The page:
Scientists create nano-size packets of genetic code aimed at brain cancer ‘seed’ cells

July 12, 2018
Nanoparticles releasing microRNAs (light blue) inside a human brain cancer cell.

Nanoparticles releasing microRNAs (light blue) inside a human brain cancer cell. (Credit: Yuan Rui, Johns Hopkins)

In a “proof of concept” study, scientists at Johns Hopkins Medicine say they have successfully delivered nano-size packets of genetic code called microRNAs to treat human brain tumors implanted in mice. The contents of the super-small containers were designed to target cancer stem cells, a kind of cellular “seed” that produces countless progeny and is a relentless barrier to ridding the brain of malignant cells.

Results of their experiments were published online June 21 in Nano Letters.

“Brain cancer is one of the most widely understood cancers in terms of its genetic makeup, but we have yet to develop a good treatment for it,” says John Laterra, MD, PhD, professor of neurology, oncology and neuroscience at the Johns Hopkins University School of Medicine and a research scientist at the Kennedy Krieger Institute. “The resilience of cancer stem cells and the blood-brain barrier are major hurdles.”

Blood that enters the brain is filtered through a series of vessels that act as a protective barrier. But this blood-brain barrier blocks molecular medicines that have the potential to revolutionize brain cancer therapy by targeting cancer stem cells, says Laterra.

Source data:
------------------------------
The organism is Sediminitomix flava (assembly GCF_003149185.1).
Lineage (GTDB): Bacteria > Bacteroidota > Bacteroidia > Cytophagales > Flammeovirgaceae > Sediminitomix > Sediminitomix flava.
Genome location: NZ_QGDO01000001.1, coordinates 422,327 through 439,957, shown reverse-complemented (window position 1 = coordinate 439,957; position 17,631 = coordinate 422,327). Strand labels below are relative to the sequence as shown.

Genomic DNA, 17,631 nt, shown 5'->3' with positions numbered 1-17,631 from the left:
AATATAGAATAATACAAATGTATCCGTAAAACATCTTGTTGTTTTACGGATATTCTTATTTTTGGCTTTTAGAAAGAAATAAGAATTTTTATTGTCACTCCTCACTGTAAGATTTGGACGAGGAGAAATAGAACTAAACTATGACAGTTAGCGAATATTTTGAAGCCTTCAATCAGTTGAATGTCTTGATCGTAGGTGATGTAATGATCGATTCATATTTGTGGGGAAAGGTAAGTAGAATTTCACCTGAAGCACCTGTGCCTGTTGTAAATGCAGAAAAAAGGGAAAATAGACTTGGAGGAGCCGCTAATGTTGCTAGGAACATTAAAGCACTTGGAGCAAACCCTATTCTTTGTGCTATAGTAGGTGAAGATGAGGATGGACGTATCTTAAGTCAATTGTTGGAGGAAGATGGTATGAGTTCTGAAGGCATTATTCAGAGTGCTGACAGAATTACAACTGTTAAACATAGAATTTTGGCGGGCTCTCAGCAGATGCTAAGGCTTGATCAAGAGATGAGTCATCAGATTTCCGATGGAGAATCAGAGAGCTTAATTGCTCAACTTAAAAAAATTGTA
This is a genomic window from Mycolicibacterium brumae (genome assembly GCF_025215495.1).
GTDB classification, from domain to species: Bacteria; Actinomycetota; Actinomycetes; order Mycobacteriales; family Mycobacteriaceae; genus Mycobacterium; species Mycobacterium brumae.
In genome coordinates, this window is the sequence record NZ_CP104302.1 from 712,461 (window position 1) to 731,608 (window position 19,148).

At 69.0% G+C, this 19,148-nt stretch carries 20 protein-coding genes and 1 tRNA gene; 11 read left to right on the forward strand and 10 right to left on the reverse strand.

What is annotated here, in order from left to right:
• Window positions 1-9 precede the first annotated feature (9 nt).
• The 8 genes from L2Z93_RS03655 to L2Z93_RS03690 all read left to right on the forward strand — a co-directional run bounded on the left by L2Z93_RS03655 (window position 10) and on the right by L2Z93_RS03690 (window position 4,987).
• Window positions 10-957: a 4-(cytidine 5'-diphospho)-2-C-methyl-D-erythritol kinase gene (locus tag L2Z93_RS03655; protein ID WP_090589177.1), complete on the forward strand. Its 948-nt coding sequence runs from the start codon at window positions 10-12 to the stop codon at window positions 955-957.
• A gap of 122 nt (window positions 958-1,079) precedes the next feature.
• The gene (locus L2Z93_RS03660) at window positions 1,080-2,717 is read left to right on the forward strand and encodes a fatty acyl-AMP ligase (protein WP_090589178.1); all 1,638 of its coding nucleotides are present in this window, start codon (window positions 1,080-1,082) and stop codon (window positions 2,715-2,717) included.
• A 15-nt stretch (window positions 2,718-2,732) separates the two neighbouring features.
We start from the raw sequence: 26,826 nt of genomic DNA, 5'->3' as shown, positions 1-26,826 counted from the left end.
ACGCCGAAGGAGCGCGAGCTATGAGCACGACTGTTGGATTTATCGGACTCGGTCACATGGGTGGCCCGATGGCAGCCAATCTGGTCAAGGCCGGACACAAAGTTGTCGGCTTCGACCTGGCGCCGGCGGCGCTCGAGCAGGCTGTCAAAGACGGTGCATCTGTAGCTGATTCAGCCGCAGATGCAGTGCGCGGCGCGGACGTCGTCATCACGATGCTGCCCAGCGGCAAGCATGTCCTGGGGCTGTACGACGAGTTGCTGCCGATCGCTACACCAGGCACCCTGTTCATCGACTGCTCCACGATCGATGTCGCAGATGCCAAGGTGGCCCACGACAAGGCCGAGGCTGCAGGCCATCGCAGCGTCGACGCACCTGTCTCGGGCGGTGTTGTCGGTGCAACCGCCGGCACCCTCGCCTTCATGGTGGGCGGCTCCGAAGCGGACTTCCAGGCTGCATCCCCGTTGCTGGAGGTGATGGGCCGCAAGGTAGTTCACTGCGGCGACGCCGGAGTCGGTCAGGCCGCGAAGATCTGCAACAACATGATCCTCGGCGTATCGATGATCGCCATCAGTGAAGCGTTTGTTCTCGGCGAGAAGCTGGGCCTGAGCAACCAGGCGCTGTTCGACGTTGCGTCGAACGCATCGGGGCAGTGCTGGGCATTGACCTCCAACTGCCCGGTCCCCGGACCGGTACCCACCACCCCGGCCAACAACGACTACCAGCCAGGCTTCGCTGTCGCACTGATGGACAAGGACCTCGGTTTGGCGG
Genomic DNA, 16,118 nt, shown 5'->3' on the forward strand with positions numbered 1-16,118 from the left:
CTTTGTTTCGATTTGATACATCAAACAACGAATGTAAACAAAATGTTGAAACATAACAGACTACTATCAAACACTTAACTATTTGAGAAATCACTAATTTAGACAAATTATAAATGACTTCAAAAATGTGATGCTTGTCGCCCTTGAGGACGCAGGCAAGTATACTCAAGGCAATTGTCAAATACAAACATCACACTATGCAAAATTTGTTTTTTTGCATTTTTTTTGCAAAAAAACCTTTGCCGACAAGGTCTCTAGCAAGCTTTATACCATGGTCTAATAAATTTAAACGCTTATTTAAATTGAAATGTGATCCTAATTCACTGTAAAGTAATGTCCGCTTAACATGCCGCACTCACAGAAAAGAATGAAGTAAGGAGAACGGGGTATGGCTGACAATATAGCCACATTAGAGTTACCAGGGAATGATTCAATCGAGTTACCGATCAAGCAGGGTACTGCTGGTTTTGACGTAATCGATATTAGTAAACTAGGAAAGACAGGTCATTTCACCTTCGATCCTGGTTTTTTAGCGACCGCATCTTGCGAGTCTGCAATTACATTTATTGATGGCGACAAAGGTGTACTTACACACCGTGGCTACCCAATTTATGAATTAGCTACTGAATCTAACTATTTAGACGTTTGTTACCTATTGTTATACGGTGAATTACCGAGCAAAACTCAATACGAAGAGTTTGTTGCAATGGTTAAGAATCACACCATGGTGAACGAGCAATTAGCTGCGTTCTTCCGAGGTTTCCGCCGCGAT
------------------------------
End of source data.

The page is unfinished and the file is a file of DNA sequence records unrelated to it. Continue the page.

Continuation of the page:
“To modernize brain tumor treatments, we need tools and methods that bypass the blood-brain barrier,” says Jordan Green, PhD, professor of biomedical engineering, ophthalmology, oncology, neurosurgery, materials science and engineering and chemical and biomolecular engineering at the Johns Hopkins University School of Medicine. “We need technology to safely and effectively deliver sensitive genetic medicines directly to tumors without damaging normal tissue.”

A case in point, Green says, is glioblastoma, the form of brain cancer that Arizona Sen. John McCain is battling, which often requires repeated surgeries. Doctors remove the brain tumor tissue that they can see, but the malignancy often returns quickly, says Laterra. Most patients with glioblastoma live less than two years after diagnosis.

Scientists have long suspected that cancer stem cells are at the root of what drives the return and spread of glioblastoma and other cancers. These stem cells give rise to other cancer cells and, if they evade the surgeon’s knife, can lead to an entirely new tumor.

Laterra and Green, who are members of the Johns Hopkins Kimmel Cancer Center, designed a way to efficiently deliver super-tiny packets of microRNAs into established brain tumors. The microRNAs target brain cancer stem cells to halt their capacity to propagate and sustain tumor growth.

The packets are made of biodegradable plastic similar to material used for surgical sutures and that degrades over time. They are 1,000 times smaller than the width of a human hair and typical of the size and shape of natural components that cells use to communicate. When cancer cells engulf the packets, they break apart and release their microRNA “payload” specifically where the microRNAs need to take action within the cancer cells.

Encased in the nanopacket are microRNAs that specifically bind to messenger RNAs linked to two genes: HMGA1 and DNMT, which function together to regulate gene expression programs in cells.

When microRNAs bind to these messenger RNAs, they block their protein-making abilities and turn off programs that drive the cancer cells’ stemlike characteristics. Without their stemlike properties, the cancer cells are more differentiated, they lose their capacity to propagate tumors, and they may be more susceptible to radiation and drugs.

Excerpted from Johns Hopkins Medicine >>

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